Part of me was worried about the possibility of my Muv-Luv Alternative reviews devolving into the same kind of time loop Takeru himself seems to be caught in, as the show raced along its apparent mission statement of SparkNotes-ing its source material. As I concluded last week, I’m interested in the base story here and would like to be able to comment on and evaluate that. But so much of that delivery is hamstrung by the formatting choices, and it seems we’re just going to have to live with it as the show attempts to cram 50+ hours of visual novel content into a standard TV anime length, something that has certainly never proven challenging for any other adaptations of any kind before!
It’s “fortunate,” then, that Muv-Luv is already exploring bold new side-eye-worthy story delivery choices in this fourth episode. Indeed, the aforementioned issues come together to start compounding with this one, as there are pieces of information in the story so far that Takeru is aware of, which visual novel players would also be privy to, but anime-only viewers are still waiting to be caught up on. For example, the “Royal Guard” who pop in this episode prompt Takeru to reflect on how there is an “original” Takeru who was seemingly replaced when the Takeru of this show teleported into the world. It comes off like the show going “Oh, right!” and filling us in on key details it previously forgot about in real time. It’s hard to tell, however, whether this is an established detail, as Takeru’s musings on whether his dimensional doppelgänger died before the switchover even happened sound like mere speculation at this point.
This leads into another storytelling problem later in this episode, exemplified by the twist that the Yokohama Base the characters are stationed at used to be a BETA hive itself. This turns out to be a shock to Takeru, meaning us newcomers in the audience are caught in a constant push and pull when it comes to the narrative’s details. We find ourselves wondering throughout if a revelation we’re catching is something that Takeru knew but we didn’t, or information that’s supposed to be totally new to everyone. Visual Novels can be effective at blurring the line between the POV character and the audience controlling the experience through them, but trying to adapt that for a non-interactive format without accounting for the different experience just makes the presentation of this information come off as disorienting.
The other key issue that manifests with this episode of Muv-Luv is that when the show does decide to actually slow down, its choice of what to focus on is… questionable. See, there’s actually a rather clever development earlier in this one about Takeru recalling the robot-piloting skills he inherited from his last save file and how to best impart those to the girls in order to speed up their training time—except this leads him to reminisce about his video game hobby from the regular world and suggesting that as a way for streamlining the controls. Even putting aside the suspension of disbelief required to accept that Takeru is seemingly the first person in this universe to come up with the revolutionary concept of “intuitive controls,” the execution of this segment beggars belief simply because of how much time is spent on it compared to every other part of the show so far. Huge stretches of dialogue and demonstrative visuals are allocated to the logistics of porting Virtual-On controls to military mechs, coming off distressingly close to those scenes of over-detailed indulgent game mechanic explanations I’ve come to know all too well from modern isekai. It’s especially jarring because learning anything about the other cadet characters’ personalities is still a premium request apparently; the most we get here is a brief montage when another character assures Takeru how much they all care about him. But an extended segment of Takeru laboriously explaining combos and cancels to us? Someone really spent the extra time scripting and boarding all that.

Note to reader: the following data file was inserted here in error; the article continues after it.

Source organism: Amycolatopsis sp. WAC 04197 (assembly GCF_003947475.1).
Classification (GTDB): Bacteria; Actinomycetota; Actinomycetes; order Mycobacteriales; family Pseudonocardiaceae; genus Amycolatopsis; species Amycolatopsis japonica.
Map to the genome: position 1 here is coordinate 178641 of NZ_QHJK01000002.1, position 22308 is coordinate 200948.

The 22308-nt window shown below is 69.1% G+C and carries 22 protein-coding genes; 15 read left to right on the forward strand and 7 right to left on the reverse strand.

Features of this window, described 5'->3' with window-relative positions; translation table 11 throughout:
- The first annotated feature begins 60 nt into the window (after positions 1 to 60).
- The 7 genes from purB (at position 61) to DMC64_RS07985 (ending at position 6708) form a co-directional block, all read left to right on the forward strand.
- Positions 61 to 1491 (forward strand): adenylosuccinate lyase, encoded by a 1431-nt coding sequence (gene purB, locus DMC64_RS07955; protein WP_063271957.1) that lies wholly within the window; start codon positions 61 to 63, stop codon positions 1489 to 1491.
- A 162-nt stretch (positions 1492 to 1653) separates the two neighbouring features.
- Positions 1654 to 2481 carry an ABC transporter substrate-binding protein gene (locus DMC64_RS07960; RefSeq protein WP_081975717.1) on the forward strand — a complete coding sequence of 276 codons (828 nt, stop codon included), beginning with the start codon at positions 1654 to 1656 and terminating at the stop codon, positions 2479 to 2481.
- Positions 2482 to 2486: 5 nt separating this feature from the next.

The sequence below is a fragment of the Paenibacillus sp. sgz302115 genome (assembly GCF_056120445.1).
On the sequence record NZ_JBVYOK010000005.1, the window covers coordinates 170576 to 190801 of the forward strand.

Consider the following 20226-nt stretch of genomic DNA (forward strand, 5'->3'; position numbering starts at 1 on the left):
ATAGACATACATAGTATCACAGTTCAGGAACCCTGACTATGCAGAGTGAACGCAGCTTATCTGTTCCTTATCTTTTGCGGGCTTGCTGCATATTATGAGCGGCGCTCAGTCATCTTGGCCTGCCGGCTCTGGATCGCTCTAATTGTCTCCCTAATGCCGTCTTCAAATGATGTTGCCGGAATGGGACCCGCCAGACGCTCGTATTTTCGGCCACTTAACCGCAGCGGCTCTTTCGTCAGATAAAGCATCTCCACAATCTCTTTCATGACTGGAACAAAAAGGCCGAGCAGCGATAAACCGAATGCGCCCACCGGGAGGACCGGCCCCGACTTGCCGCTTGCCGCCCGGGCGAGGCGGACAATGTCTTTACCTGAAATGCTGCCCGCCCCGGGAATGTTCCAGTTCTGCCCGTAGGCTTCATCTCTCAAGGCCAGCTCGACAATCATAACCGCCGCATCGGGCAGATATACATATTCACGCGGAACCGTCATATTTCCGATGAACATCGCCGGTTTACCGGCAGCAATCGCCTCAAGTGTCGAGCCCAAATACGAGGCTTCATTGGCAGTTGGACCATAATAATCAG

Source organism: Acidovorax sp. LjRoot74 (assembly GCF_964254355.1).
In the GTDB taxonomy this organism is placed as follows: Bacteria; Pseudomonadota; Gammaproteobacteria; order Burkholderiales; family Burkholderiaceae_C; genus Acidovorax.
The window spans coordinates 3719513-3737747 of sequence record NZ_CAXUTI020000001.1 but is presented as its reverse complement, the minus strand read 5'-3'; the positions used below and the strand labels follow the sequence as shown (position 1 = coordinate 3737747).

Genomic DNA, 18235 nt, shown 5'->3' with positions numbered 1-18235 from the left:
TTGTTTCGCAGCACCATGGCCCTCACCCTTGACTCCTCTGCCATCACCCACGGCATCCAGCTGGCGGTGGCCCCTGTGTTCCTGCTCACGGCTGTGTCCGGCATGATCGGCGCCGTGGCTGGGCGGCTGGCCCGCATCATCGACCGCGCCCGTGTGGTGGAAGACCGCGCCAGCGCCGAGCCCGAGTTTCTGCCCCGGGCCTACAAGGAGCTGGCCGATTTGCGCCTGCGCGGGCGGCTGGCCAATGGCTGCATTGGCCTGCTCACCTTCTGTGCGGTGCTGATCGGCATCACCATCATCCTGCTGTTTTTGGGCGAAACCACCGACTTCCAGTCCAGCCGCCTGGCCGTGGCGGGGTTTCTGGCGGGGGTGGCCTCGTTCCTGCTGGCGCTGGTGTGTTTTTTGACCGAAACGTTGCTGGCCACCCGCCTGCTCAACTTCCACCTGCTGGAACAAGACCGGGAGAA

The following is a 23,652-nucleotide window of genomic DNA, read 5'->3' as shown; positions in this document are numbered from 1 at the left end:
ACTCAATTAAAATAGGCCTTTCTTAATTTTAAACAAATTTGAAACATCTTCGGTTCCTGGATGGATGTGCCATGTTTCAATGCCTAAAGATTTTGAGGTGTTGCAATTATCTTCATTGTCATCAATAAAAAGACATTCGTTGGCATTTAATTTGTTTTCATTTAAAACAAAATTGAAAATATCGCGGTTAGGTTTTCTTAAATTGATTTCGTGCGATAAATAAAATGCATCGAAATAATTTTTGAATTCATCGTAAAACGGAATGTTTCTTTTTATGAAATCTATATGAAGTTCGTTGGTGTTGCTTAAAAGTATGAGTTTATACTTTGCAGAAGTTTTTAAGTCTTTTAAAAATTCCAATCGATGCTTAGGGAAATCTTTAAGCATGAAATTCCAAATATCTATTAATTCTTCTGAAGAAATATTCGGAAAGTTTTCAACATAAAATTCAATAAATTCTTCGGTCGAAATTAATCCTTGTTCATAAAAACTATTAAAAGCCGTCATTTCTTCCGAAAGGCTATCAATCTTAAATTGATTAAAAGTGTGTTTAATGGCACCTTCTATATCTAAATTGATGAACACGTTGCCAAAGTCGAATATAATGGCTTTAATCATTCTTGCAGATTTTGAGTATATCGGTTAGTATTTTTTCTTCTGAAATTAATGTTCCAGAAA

It continues to make this whole experience an exercise in frustration even as Muv-Luv dots this episode with things I genuinely like. Takeru himself continues to be a surprisingly compelling lead, not letting the extraordinary circumstances he’s been through rob him of genuine joy as he recalls good times with his classmates both in and out of this universe. And while we’ve seen that he’s certainly developed as a person, it seems there’s still room for him to grow, at least in terms of broader understanding of the world’s workings: He struggles with the petty human conflicts that persist despite the supposedly unifying threat of the BETA, and he’s been growing more aware of the unpredictable butterfly effect caused by his interferences in the timeline. The presentation of the anime still isn’t bad in spite of being a clip show what feels like 75% of the time. There are snippets of more of that sweet, sweet mecha action this week, and even during the exhausting video game controls explanation sequence, the people in charge really did take extra time animating Yuuko’s nervous habits as she pondered the possibilities.
Muv-Luv showed this week that it can settle down and focus on subjects at a pace more appropriate for serial television—it just happened that I was uninterested in said subject. It makes the narrative experience as questionable as ever, especially as it’s flippant about even giving us the relevant information to work with. If this is an adaptation that wants to interest and draw a new audience into the world of Muv-Luv, it really needs to step up enough to convince us it actually cares about that.
Muv-Luv Alternative is currently streaming on
Chris is a freelance writer who appreciates anime, action figures, and additional ancillary artistry. He can be found staying up way too late posting screencaps on his Twitter.